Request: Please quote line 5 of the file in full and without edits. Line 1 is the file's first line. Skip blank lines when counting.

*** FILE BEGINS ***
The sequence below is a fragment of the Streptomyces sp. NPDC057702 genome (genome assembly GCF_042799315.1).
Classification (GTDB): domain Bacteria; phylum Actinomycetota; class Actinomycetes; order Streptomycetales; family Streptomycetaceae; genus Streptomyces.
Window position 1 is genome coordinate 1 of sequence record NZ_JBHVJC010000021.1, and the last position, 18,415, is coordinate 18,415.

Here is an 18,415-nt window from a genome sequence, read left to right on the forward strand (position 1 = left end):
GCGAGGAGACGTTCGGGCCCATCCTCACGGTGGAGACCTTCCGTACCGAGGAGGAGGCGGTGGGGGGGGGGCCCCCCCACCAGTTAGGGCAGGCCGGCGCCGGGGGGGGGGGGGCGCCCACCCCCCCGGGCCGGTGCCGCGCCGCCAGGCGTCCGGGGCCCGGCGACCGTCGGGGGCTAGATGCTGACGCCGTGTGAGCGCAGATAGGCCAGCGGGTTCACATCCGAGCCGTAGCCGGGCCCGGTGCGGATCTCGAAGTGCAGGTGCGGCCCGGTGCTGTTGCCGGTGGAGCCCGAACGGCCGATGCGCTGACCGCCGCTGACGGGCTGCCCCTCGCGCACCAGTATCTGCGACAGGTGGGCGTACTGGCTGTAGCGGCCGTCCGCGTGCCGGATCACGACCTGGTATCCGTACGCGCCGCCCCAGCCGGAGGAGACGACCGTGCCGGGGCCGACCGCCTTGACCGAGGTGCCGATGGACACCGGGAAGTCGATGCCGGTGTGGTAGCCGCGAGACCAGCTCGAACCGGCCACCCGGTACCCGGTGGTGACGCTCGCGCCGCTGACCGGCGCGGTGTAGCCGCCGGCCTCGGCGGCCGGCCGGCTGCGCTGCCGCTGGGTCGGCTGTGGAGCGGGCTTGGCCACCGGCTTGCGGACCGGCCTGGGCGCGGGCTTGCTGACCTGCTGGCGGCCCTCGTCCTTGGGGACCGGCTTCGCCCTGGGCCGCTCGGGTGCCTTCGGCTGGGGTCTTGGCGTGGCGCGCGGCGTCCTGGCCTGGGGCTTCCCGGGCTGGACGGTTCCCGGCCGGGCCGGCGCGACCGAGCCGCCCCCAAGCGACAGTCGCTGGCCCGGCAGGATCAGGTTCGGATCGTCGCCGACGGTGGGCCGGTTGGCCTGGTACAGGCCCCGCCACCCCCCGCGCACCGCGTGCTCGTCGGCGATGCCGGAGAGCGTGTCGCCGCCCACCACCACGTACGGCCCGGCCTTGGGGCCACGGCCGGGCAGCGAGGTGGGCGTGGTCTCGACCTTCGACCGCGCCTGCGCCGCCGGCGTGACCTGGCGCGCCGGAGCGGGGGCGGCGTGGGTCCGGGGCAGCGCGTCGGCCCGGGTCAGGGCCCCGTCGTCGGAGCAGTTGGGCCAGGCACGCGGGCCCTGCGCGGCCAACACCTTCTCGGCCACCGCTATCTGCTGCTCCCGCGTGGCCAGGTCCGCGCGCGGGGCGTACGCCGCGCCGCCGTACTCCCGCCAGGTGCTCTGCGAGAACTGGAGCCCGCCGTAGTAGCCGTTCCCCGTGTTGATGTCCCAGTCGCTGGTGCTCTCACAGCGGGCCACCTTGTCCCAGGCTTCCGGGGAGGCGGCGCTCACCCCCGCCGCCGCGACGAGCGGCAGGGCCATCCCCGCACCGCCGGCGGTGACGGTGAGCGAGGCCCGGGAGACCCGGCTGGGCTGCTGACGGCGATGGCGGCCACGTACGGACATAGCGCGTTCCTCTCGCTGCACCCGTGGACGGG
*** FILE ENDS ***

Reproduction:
GCGAGGAGACGTTCGGGCCCATCCTCACGGTGGAGACCTTCCGTACCGAGGAGGAGGCGGTGGGGGGGGGGCCCCCCCACCAGTTAGGGCAGGCCGGCGCCGGGGGGGGGGGGGCGCCCACCCCCCCGGGCCGGTGCCGCGCCGCCAGGCGTCCGGGGCCCGGCGACCGTCGGGGGCTAGATGCTGACGCCGTGTGAGCGCAGATAGGCCAGCGGGTTCACATCCGAGCCGTAGCCGGGCCCGGTGCGGATCTCGAAGTGCAGGTGCGGCCCGGTGCTGTTGCCGGTGGAGCCCGAACGGCCGATGCGCTGACCGCCGCTGACGGGCTGCCCCTCGCGCACCAGTATCTGCGACAGGTGGGCGTACTGGCTGTAGCGGCCGTCCGCGTGCCGGATCACGACCTGGTATCCGTACGCGCCGCCCCAGCCGGAGGAGACGACCGTGCCGGGGCCGACCGCCTTGACCGAGGTGCCGATGGACACCGGGAAGTCGATGCCGGTGTGGTAGCCGCGAGACCAGCTCGAACCGGCCACCCGGTACCCGGTGGTGACGCTCGCGCCGCTGACCGGCGCGGTGTAGCCGCCGGCCTCGGCGGCCGGCCGGCTGCGCTGCCGCTGGGTCGGCTGTGGAGCGGGCTTGGCCACCGGCTTGCGGACCGGCCTGGGCGCGGGCTTGCTGACCTGCTGGCGGCCCTCGTCCTTGGGGACCGGCTTCGCCCTGGGCCGCTCGGGTGCCTTCGGCTGGGGTCTTGGCGTGGCGCGCGGCGTCCTGGCCTGGGGCTTCCCGGGCTGGACGGTTCCCGGCCGGGCCGGCGCGACCGAGCCGCCCCCAAGCGACAGTCGCTGGCCCGGCAGGATCAGGTTCGGATCGTCGCCGACGGTGGGCCGGTTGGCCTGGTACAGGCCCCGCCACCCCCCGCGCACCGCGTGCTCGTCGGCGATGCCGGAGAGCGTGTCGCCGCCCACCACCACGTACGGCCCGGCCTTGGGGCCACGGCCGGGCAGCGAGGTGGGCGTGGTCTCGACCTTCGACCGCGCCTGCGCCGCCGGCGTGACCTGGCGCGCCGGAGCGGGGGCGGCGTGGGTCCGGGGCAGCGCGTCGGCCCGGGTCAGGGCCCCGTCGTCGGAGCAGTTGGGCCAGGCACGCGGGCCCTGCGCGGCCAACACCTTCTCGGCCACCGCTATCTGCTGCTCCCGCGTGGCCAGGTCCGCGCGCGGGGCGTACGCCGCGCCGCCGTACTCCCGCCAGGTGCTCTGCGAGAACTGGAGCCCGCCGTAGTAGCCGTTCCCCGTGTTGATGTCCCAGTCGCTGGTGCTCTCACAGCGGGCCACCTTGTCCCAGGCTTCCGGGGAGGCGGCGCTCACCCCCGCCGCCGCGACGAGCGGCAGGGCCATCCCCGCACCGCCGGCGGTGACGGTGAGCGAGGCCCGGGAGACCCGGCTGGGCTGCTGACGGCGATGGCGGCCACGTACGGACATAGCGCGTTCCTCTCGCTGCACCCGTGGACGGG